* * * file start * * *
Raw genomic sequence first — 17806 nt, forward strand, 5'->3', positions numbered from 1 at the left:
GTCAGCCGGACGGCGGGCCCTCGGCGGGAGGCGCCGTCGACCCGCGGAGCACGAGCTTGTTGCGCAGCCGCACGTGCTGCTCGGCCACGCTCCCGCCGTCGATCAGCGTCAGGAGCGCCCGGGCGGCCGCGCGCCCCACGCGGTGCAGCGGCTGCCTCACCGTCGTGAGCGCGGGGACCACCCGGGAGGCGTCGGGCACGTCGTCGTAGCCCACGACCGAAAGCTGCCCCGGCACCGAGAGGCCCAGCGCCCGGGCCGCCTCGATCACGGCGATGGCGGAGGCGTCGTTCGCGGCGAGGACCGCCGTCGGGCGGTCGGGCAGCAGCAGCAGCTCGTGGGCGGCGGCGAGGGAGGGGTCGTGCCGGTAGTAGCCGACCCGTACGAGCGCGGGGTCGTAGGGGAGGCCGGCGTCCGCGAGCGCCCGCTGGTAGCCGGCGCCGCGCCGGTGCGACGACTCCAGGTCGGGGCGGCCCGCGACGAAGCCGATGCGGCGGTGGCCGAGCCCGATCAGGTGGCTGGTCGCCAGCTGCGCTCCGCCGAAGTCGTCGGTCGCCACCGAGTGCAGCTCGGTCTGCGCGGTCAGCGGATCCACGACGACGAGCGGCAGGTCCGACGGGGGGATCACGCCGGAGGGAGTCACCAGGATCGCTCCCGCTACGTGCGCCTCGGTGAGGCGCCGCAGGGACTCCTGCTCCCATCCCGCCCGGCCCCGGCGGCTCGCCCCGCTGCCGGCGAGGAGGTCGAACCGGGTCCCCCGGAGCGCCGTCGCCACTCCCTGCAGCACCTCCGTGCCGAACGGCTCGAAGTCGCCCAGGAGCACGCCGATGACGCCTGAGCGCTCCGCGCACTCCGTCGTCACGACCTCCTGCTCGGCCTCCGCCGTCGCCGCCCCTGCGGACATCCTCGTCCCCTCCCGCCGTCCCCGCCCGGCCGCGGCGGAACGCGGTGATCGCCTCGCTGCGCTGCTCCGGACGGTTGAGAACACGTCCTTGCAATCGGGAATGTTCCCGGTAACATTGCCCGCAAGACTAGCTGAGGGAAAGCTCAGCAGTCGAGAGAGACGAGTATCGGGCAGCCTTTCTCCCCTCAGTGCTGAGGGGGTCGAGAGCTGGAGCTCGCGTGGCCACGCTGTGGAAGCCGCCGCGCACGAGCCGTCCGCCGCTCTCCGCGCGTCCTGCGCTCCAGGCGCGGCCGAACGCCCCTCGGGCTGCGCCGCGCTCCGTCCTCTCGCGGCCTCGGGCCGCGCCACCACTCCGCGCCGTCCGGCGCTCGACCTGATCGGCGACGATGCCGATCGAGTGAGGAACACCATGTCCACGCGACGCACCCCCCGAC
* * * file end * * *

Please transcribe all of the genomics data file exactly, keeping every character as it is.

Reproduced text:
Raw genomic sequence first — 17806 nt, forward strand, 5'->3', positions numbered from 1 at the left:
GTCAGCCGGACGGCGGGCCCTCGGCGGGAGGCGCCGTCGACCCGCGGAGCACGAGCTTGTTGCGCAGCCGCACGTGCTGCTCGGCCACGCTCCCGCCGTCGATCAGCGTCAGGAGCGCCCGGGCGGCCGCGCGCCCCACGCGGTGCAGCGGCTGCCTCACCGTCGTGAGCGCGGGGACCACCCGGGAGGCGTCGGGCACGTCGTCGTAGCCCACGACCGAAAGCTGCCCCGGCACCGAGAGGCCCAGCGCCCGGGCCGCCTCGATCACGGCGATGGCGGAGGCGTCGTTCGCGGCGAGGACCGCCGTCGGGCGGTCGGGCAGCAGCAGCAGCTCGTGGGCGGCGGCGAGGGAGGGGTCGTGCCGGTAGTAGCCGACCCGTACGAGCGCGGGGTCGTAGGGGAGGCCGGCGTCCGCGAGCGCCCGCTGGTAGCCGGCGCCGCGCCGGTGCGACGACTCCAGGTCGGGGCGGCCCGCGACGAAGCCGATGCGGCGGTGGCCGAGCCCGATCAGGTGGCTGGTCGCCAGCTGCGCTCCGCCGAAGTCGTCGGTCGCCACCGAGTGCAGCTCGGTCTGCGCGGTCAGCGGATCCACGACGACGAGCGGCAGGTCCGACGGGGGGATCACGCCGGAGGGAGTCACCAGGATCGCTCCCGCTACGTGCGCCTCGGTGAGGCGCCGCAGGGACTCCTGCTCCCATCCCGCCCGGCCCCGGCGGCTCGCCCCGCTGCCGGCGAGGAGGTCGAACCGGGTCCCCCGGAGCGCCGTCGCCACTCCCTGCAGCACCTCCGTGCCGAACGGCTCGAAGTCGCCCAGGAGCACGCCGATGACGCCTGAGCGCTCCGCGCACTCCGTCGTCACGACCTCCTGCTCGGCCTCCGCCGTCGCCGCCCCTGCGGACATCCTCGTCCCCTCCCGCCGTCCCCGCCCGGCCGCGGCGGAACGCGGTGATCGCCTCGCTGCGCTGCTCCGGACGGTTGAGAACACGTCCTTGCAATCGGGAATGTTCCCGGTAACATTGCCCGCAAGACTAGCTGAGGGAAAGCTCAGCAGTCGAGAGAGACGAGTATCGGGCAGCCTTTCTCCCCTCAGTGCTGAGGGGGTCGAGAGCTGGAGCTCGCGTGGCCACGCTGTGGAAGCCGCCGCGCACGAGCCGTCCGCCGCTCTCCGCGCGTCCTGCGCTCCAGGCGCGGCCGAACGCCCCTCGGGCTGCGCCGCGCTCCGTCCTCTCGCGGCCTCGGGCCGCGCCACCACTCCGCGCCGTCCGGCGCTCGACCTGATCGGCGACGATGCCGATCGAGTGAGGAACACCATGTCCACGCGACGCACCCCCCGAC